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calawyer....what does this mean?


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I had filed a motion to dismiss a complaint stating affirmative defense...I got the judge's verdict today that reads...

"Denied without prejudice -to-move at time of trial on proof issues or to use discovery and summary judgement motion"

Does this mean to wait till trial to prove plaintiff's lack of evidence or do discovery and file a summary motion to dismiss?

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Usually, a motion to dismiss filed early in the case asks the court to dismiss for legal grounds. For example, where you can tell from the face of the complaint that the case is barred by the SOL, a motion to dismiss might be granted.

It sounds from the ruling that there are factual issues to be resolved (Plaintiff says the stoplight was red, defendant says it was green). These issues are frequently resolved in a summary judgment motion or at trial.

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<blockquote>Originally posted by calawyer

Depending on what Court you are in, you can also request documents and take depositions.

</blockquote>

Some questions. :)

How do you request documents from the lawyer? Does it have to be in some sort of legal format? Any documents that the lawyer has, does he file them with the court prior to trial or disclose them to me? In my case, case management reveiw.

What are depositions? Are those statements from poeple? If they are, do they have to be notarized?

:boggle:

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All of this will depend on your state's laws but gererally, you request documents that are in the other party's possession and usually serve the request on the party's lawyer. You do this by requesting categories of documents (ie all correspondence between me and you). There may or may not be a form that your state uses but there WILL be a common format used. A trip to your local law library will probably yield exemplars.

A deposition is sworn testimony given before a court reporter who transcribes all the questions and answers.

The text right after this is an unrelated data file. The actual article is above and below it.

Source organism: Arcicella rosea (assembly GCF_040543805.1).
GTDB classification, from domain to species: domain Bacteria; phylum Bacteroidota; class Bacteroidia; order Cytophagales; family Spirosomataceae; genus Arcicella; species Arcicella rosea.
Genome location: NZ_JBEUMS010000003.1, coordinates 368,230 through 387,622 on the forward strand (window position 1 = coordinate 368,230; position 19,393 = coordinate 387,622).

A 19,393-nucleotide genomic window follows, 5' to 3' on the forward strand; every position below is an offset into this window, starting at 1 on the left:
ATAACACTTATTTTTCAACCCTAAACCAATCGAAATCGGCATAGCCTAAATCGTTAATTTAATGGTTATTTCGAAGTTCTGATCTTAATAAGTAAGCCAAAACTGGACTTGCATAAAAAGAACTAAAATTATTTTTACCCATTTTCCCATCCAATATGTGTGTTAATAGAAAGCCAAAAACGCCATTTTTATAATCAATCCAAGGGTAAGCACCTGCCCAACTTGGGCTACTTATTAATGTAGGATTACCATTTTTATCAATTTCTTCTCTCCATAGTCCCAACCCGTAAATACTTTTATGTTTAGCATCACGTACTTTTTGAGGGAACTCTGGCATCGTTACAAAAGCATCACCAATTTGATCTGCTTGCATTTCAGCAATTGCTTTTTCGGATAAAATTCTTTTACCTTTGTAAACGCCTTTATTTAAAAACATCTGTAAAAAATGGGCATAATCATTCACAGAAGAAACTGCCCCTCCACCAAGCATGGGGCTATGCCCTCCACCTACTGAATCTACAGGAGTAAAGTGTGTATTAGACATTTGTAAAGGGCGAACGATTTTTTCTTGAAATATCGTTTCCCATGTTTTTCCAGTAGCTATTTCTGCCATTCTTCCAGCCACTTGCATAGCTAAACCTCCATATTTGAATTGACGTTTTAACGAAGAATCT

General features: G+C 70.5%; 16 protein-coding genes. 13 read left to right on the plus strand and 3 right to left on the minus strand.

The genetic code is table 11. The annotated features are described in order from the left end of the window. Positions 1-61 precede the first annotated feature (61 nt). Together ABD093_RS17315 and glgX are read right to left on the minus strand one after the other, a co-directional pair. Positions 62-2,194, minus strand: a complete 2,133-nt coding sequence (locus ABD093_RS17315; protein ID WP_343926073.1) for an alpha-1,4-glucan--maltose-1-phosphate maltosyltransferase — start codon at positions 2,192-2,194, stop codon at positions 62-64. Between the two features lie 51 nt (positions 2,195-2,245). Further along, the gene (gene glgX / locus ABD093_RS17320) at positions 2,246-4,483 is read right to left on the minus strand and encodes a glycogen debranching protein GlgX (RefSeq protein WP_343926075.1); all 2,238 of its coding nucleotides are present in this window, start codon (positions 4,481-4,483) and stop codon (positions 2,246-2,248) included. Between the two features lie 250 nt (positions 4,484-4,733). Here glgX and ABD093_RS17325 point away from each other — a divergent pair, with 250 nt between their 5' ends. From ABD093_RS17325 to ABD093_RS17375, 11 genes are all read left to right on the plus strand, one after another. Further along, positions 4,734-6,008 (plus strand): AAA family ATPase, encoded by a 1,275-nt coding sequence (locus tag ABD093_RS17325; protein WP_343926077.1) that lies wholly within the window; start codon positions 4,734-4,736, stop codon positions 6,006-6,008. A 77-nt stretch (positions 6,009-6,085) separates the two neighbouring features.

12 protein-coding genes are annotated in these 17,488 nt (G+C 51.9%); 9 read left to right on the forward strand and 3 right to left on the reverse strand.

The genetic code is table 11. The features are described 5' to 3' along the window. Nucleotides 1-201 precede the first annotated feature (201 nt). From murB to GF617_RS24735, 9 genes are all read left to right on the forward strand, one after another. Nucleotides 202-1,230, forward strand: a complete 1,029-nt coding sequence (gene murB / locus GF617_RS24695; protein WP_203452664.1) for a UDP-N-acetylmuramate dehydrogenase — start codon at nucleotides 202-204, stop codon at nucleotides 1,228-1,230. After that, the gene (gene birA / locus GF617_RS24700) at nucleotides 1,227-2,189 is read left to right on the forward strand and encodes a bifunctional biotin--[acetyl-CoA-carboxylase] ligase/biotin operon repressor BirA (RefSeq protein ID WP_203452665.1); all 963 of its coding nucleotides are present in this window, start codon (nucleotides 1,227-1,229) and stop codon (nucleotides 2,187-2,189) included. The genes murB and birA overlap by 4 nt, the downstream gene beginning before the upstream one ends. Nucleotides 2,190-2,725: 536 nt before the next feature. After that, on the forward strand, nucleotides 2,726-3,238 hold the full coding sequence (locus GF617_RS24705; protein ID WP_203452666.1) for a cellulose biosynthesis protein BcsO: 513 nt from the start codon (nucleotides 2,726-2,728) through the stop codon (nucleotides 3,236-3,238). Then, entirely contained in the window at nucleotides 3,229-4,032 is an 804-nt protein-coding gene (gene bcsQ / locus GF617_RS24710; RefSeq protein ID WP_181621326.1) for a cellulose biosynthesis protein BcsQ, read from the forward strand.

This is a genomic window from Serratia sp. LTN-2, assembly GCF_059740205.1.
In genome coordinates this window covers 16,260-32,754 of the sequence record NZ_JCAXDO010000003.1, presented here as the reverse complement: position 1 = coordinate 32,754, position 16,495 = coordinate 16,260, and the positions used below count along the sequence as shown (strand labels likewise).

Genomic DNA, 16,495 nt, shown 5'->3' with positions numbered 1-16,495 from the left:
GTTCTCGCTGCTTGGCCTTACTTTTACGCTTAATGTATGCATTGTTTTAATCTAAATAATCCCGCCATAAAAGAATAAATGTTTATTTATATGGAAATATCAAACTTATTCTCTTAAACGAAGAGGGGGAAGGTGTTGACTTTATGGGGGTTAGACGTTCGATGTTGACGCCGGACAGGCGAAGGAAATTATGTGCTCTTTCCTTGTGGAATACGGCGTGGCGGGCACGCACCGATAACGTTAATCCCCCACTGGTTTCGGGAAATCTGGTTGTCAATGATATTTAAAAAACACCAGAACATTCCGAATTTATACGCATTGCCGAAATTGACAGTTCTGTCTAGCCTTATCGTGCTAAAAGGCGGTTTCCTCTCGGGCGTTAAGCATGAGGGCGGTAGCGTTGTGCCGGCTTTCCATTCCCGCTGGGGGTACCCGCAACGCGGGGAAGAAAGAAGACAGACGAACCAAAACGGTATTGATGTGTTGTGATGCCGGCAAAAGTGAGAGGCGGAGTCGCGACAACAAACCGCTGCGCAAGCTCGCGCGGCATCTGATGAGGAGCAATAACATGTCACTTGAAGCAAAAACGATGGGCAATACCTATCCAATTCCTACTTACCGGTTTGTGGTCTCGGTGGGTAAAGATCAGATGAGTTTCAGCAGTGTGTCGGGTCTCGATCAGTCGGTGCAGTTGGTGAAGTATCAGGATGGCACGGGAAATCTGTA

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Thanks for the info!

When I answered the complaint from the CA's attorney, At the end of the answers to the interogatorries, I asked for debt validation again (2nd time). I also filed this with the court. (Sent everything CMRR to CA's attorney.)

So,

If I sent a DV letter to the attorney(see above) and he does not respond, is this something he can all of a sudden provide at the case management conference, with out providing it to me first?

Another words, I want to know if hes got anything from the OC that can prove this is my debt. And I want it in advance of the case management conference.

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calwyer, I requested documents as part of my interrogatories (e.g. if CA maintains account belongs to defendant, provide statement with payments, accounting etc.)..you get the idea...will that be enough? Or do I have to submit a specific request for document? Thanks

[Edit by captioner on Thursday, March 20, 2003 @ 07:46 PM]

[Edit by captioner on Thursday, March 20, 2003 @ 07:48 PM]

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  • 2 weeks later...

hi calawyer..I had filed a motion to dismiss a CA complaint but judge denied it without prejduice saying need to do discovery and file a summary judgement..anyway, I sent a copy of judge's order to the CA's atty. and they sent a copy of the same doc. back to me with the recd' date stamped on it and a cover letter stating "a pleading entered in the above matter (i.e. the case)is enclosed". i am confused why they sent me the same doc. Did they send it to me by mistake instead of another doc. they may have filed or is a motion order a pleading or is it standard procedure? Thanks

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It comes from the "Belt and Suspenders" doctrine derived from commmon law. HEHEHE just kidding. ;)

Simply put, it means to cover one's butt as completely as possible. Belts keep the pants up, but to make extra sure suspenders are added to backup the belt. This lessens the chance of the pants falling off....and well, consequently exposing thy buttocks to potential reddening for whatever it is you're trying to cover it from.

In your case, sounds like they wanted to make sure you were served and not get handprints from lack of service later.

This term is used alot when describing redundant designs or to use such an approach as to ensure that there is minimal or zero chance failure. In computer world its considered the "backup to the backup".

You can always maintain a belt and suspenders approach in life from following the the 7 P's ...Proper Previous Planning Prevents Piss Poor Performance. The 7 P's work in court. ;)

With my final disputes to the CRA's before launching civil suits, I used a "belt and suspenders" approach by faxing, telephoning, and sending certified mail. No deniability that they were never noticed of the dispute.

Make sense?

Cheers!

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